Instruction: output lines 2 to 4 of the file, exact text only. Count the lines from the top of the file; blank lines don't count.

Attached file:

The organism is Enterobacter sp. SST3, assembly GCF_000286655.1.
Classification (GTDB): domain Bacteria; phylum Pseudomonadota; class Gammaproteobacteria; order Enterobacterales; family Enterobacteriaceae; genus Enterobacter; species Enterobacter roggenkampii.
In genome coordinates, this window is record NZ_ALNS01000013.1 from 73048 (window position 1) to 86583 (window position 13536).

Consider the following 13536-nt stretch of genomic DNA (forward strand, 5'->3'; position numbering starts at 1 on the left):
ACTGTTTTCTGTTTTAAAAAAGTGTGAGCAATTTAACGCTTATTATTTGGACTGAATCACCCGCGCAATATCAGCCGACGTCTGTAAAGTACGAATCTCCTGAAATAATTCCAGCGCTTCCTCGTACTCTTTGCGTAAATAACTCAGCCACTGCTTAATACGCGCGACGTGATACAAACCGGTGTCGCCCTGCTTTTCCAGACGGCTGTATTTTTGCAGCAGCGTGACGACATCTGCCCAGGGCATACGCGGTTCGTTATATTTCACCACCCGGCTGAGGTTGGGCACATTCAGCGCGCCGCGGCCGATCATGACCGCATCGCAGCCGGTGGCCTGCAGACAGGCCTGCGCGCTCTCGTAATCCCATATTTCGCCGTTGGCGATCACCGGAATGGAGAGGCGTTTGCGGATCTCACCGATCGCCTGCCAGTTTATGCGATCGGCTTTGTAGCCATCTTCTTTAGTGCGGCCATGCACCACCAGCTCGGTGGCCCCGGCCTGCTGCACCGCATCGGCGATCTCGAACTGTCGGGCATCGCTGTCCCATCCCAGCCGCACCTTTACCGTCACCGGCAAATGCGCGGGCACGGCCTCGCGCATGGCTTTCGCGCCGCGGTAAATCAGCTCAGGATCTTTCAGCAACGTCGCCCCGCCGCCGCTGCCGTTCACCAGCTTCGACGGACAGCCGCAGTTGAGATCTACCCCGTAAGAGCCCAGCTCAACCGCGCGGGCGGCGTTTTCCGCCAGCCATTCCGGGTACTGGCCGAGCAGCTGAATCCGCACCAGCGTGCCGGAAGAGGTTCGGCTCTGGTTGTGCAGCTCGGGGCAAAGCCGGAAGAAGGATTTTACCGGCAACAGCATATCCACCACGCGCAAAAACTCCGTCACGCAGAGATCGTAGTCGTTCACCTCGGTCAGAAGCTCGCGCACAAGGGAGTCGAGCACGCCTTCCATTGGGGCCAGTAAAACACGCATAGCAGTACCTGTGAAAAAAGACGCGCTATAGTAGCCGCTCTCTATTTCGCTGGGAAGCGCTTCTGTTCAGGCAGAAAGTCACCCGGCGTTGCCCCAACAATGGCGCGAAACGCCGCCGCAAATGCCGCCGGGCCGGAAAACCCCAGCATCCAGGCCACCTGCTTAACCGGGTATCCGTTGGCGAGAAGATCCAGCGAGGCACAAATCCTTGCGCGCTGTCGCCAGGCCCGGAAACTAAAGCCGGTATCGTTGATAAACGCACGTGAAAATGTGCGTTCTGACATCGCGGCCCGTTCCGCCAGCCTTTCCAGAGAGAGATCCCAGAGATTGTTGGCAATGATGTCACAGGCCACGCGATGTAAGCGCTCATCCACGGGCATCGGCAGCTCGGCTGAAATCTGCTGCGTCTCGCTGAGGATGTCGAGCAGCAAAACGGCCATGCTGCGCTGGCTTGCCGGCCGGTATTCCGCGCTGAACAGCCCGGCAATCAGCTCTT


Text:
Classification (GTDB): domain Bacteria; phylum Pseudomonadota; class Gammaproteobacteria; order Enterobacterales; family Enterobacteriaceae; genus Enterobacter; species Enterobacter roggenkampii.
In genome coordinates, this window is record NZ_ALNS01000013.1 from 73048 (window position 1) to 86583 (window position 13536).

Consider the following 13536-nt stretch of genomic DNA (forward strand, 5'->3'; position numbering starts at 1 on the left):